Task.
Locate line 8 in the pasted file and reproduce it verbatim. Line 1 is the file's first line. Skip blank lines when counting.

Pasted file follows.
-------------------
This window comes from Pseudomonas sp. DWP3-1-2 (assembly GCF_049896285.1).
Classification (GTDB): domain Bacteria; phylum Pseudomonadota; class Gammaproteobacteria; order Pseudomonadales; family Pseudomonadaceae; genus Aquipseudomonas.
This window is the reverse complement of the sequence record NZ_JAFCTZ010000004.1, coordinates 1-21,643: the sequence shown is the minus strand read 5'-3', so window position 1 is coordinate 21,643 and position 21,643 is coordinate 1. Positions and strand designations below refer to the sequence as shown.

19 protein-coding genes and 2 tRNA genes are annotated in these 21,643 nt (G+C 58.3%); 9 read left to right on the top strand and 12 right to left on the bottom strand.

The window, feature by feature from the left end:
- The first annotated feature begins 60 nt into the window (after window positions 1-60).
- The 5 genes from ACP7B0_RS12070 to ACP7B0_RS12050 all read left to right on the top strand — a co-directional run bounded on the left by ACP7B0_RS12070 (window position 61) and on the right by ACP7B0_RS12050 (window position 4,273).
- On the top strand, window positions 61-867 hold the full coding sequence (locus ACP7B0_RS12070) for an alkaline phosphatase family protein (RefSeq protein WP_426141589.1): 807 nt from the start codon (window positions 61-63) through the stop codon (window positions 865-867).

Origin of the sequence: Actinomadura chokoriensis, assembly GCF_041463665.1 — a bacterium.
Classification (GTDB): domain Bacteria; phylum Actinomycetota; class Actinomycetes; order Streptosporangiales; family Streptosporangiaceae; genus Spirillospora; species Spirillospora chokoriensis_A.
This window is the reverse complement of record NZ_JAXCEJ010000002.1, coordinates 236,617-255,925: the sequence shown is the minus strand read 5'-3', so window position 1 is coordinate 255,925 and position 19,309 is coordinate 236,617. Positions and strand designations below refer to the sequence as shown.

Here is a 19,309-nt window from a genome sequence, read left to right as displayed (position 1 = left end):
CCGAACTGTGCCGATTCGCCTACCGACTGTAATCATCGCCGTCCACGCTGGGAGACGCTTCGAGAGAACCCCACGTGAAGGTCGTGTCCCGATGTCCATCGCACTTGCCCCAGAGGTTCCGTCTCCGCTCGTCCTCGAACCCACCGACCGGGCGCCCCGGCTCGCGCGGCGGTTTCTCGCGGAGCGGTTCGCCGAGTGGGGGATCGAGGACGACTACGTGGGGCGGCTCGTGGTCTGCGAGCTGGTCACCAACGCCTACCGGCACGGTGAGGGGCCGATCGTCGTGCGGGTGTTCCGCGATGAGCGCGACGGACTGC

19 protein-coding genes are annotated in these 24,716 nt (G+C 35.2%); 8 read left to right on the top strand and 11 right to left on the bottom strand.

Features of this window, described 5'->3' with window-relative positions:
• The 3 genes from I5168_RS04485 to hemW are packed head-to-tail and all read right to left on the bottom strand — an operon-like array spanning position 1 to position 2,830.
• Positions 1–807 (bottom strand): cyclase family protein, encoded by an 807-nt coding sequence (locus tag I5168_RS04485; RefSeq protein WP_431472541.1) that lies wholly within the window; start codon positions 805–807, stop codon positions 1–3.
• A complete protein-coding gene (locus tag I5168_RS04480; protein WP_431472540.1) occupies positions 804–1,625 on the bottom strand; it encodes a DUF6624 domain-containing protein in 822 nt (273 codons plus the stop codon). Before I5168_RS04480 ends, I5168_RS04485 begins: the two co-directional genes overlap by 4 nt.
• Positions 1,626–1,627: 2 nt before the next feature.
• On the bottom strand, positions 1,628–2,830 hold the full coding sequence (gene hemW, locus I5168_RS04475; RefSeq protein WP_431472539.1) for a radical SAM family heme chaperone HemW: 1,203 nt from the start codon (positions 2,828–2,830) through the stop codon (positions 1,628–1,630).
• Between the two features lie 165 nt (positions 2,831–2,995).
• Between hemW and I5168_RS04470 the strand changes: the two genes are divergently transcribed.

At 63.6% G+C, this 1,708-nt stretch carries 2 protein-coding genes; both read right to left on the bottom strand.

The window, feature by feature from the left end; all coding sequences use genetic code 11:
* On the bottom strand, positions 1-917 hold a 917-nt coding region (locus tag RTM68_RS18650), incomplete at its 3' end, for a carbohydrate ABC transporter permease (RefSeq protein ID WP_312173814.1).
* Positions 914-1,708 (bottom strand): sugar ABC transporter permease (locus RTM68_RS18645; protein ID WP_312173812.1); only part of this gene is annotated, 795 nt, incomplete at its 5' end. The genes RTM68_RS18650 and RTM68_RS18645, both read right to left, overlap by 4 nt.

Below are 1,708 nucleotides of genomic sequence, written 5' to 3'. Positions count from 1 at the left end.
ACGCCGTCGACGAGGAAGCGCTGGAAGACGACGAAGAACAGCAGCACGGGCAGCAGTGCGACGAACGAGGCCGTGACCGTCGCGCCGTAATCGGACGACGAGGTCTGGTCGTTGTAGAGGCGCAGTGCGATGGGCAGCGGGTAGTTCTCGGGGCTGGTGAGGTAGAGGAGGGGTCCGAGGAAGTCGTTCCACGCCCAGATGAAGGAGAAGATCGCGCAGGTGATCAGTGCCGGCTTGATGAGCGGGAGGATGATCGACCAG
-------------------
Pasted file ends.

- On the top strand, window positions 61-867 hold the full coding sequence (locus ACP7B0_RS12070) for an alkaline phosphatase family protein (RefSeq protein WP_426141589.1): 807 nt from the start codon (window positions 61-63) through the stop codon (window positions 865-867).